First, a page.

Glacier NP – 8/17/13 – Cracker Lake – 13.2 Miles
Up and at ‘em for our first hike in Glacier NP, anticipation building and very excited! Free range cows were a fun bonus on our drive to the Many Glacier area of the park.
The Cracker Lake trail begins at the parking lot of Many Glacier Hotel, a stunning scene hugging the edge of Swift- current Lake with Mount Grinnell rising up on the far shore. It felt a little surreal to be looking at this postcard. Heck, the next eight days felt like walking through a postcard.
Marta was at the head of the line as we hiked to Cracker Lake, part of an ongoing conversation filled with questions, catching up, history of the area, flora and fauna. She educated us on late summer berries, a bear buffet, and how to tell if thimbleberries are ripe. We sampled as we walked gently but steadily uphill, all staying together except for Jeff hanging back from time to time for photos.
Thimble- berries: yum!
Yogurt covered raisins? Don’t know what plant this is but these are not berries
Walking past Lake Sherburne on the back side of Many Glacier Hotel
I noticed that Marta carried a canister of bear spray on her pack belt. Yes, she sometimes hikes alone and has seen some bears but never had to use her bear spray. When I began my Smokies hiking project back in 2008, I had anxiety about safety hiking alone and asked Marta how she overcame that when she thru-hiked the AT. She gave me one word: repetition. You practice and get used to it.
Found this when I stepped off the trail for a potty break: Pinedrops, about three feet tall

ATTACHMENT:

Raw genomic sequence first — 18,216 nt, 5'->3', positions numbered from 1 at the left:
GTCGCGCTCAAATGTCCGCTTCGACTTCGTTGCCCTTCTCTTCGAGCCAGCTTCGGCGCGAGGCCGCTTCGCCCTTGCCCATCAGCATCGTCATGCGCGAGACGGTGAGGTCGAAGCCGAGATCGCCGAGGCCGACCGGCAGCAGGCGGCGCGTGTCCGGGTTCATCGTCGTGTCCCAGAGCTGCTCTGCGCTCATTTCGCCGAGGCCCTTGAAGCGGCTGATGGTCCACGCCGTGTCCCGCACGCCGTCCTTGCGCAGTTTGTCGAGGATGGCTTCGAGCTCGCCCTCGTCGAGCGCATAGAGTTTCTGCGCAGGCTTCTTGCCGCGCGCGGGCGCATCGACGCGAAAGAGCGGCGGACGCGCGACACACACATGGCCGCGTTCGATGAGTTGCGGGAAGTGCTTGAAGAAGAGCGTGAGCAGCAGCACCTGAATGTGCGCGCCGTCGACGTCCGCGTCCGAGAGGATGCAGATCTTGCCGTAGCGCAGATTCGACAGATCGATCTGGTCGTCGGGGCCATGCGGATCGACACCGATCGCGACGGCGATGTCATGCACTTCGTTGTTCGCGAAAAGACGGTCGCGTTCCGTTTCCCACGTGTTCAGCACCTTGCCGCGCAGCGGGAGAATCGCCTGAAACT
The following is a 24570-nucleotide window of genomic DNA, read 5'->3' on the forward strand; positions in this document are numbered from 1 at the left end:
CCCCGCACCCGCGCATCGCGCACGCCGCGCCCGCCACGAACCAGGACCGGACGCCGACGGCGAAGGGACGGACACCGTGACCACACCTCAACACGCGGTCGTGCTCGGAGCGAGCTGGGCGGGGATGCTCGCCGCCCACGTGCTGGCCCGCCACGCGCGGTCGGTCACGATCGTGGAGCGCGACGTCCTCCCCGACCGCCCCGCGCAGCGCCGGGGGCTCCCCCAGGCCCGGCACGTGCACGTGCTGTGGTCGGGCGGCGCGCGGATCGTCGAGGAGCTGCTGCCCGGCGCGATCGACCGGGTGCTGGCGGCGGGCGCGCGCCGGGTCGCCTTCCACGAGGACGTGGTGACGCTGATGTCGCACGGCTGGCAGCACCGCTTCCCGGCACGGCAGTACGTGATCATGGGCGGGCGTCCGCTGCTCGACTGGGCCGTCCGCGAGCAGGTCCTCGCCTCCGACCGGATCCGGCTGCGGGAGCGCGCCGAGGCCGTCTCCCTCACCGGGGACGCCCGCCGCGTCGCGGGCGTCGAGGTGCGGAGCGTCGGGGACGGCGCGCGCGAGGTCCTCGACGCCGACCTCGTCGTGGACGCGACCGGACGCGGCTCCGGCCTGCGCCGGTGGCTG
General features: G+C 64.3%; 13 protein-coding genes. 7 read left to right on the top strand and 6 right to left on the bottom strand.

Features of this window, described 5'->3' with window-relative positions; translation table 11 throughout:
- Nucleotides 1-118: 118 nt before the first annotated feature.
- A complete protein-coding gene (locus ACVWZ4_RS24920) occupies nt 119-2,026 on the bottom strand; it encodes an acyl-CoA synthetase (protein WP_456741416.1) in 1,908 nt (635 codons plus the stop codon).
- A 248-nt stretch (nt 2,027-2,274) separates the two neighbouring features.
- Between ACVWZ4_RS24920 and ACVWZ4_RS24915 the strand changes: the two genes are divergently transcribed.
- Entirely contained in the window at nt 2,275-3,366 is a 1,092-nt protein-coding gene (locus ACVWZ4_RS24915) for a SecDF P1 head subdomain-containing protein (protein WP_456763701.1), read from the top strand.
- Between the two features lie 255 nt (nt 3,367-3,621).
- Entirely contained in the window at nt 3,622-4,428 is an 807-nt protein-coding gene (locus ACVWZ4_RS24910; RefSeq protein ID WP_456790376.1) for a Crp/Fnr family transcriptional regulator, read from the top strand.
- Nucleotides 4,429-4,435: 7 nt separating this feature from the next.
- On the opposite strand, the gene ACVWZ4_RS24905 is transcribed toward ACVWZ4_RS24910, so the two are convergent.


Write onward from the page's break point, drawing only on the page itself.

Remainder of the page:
Our first look at snow. Do you see the black “cave” hole at the base where the snow is melting?
Looked as though the clouds were “boiling up” like steam from behind Allen Mountain.
Marta on the trail (Allen Mountain)
Don’t know the name of this one, but it was abundant along the trail
Our first glimpse of the cirque, the steep bowl- shaped hollow created by glaciers at the upper end of the valley. Mount Siyeh is the peak at the upper left and Siyeh Glacier is the snow field in shadow on the left. Cracker Lake lies out of sight (for now) at the foot of the cirque.
Cracker Lake, looking like opaque, almost milky turquoise glass, due to the glacial silt suspended in the water. Exquisite, no?
Close-up of Siyeh Glacier
Obligatory group shot
We walked around the western edge of the lake and up onto a rock where we took turns posing for this daring-looking scrapbook photo
There are campsites along the edge of the lake (see the tiny tent at the bottom?) Campers must cook their meals and store food at a separate site about a hundred yards away from the tent sites.
We spent a leisurely lunch hour by the lakeshore, basking in the sunshine and marvel- ing at how lucky we felt to be there. Our expecta- tions were already exceeded on Day 1! Jeff, Marta and Cathy soaked their feet in the water – looked pretty cold to me.
Time to head back (Jeff’s photo)
On the return hike, more flowers: Indian paintbrush
Crossing Allen Creek
The hike back went quickly, but perhaps not fast enough for Ken when he got stung inside his lower lip. I didn’t realize it until we arrived back at the parking area and saw that his lip was swelled up and looked pretty painful. At the Many Glacier Hotel he applied a bag of ice to it and a cold beer helped as well. We all sat on the front deck looking out over Swiftcurrent Lake and enjoyed a cool beverage to celebrate our first day in Glacier National Park. We didn’t even know that tomorrow was going to be even more incredible.
Back to camp at St. Mary’s and wonderful hot showers. Our friend Brandon joined us for the rest of the week. We had a huge meal at Johnson’s Family Style Restaurant, including huckleberry ice cream pie. (We had some form of huckleberry something every single day). We played a little poker, which I wasn’t good at before and my skills did not improve. The sky was still bright at 9:00 p.m. when I crawled into my sleeping bag with my book, Blood Lure, by Nevada Barr. (She writes whodunnits set in national parks and this one featured Glacier NP.)
Full moon (Jeff’s photo)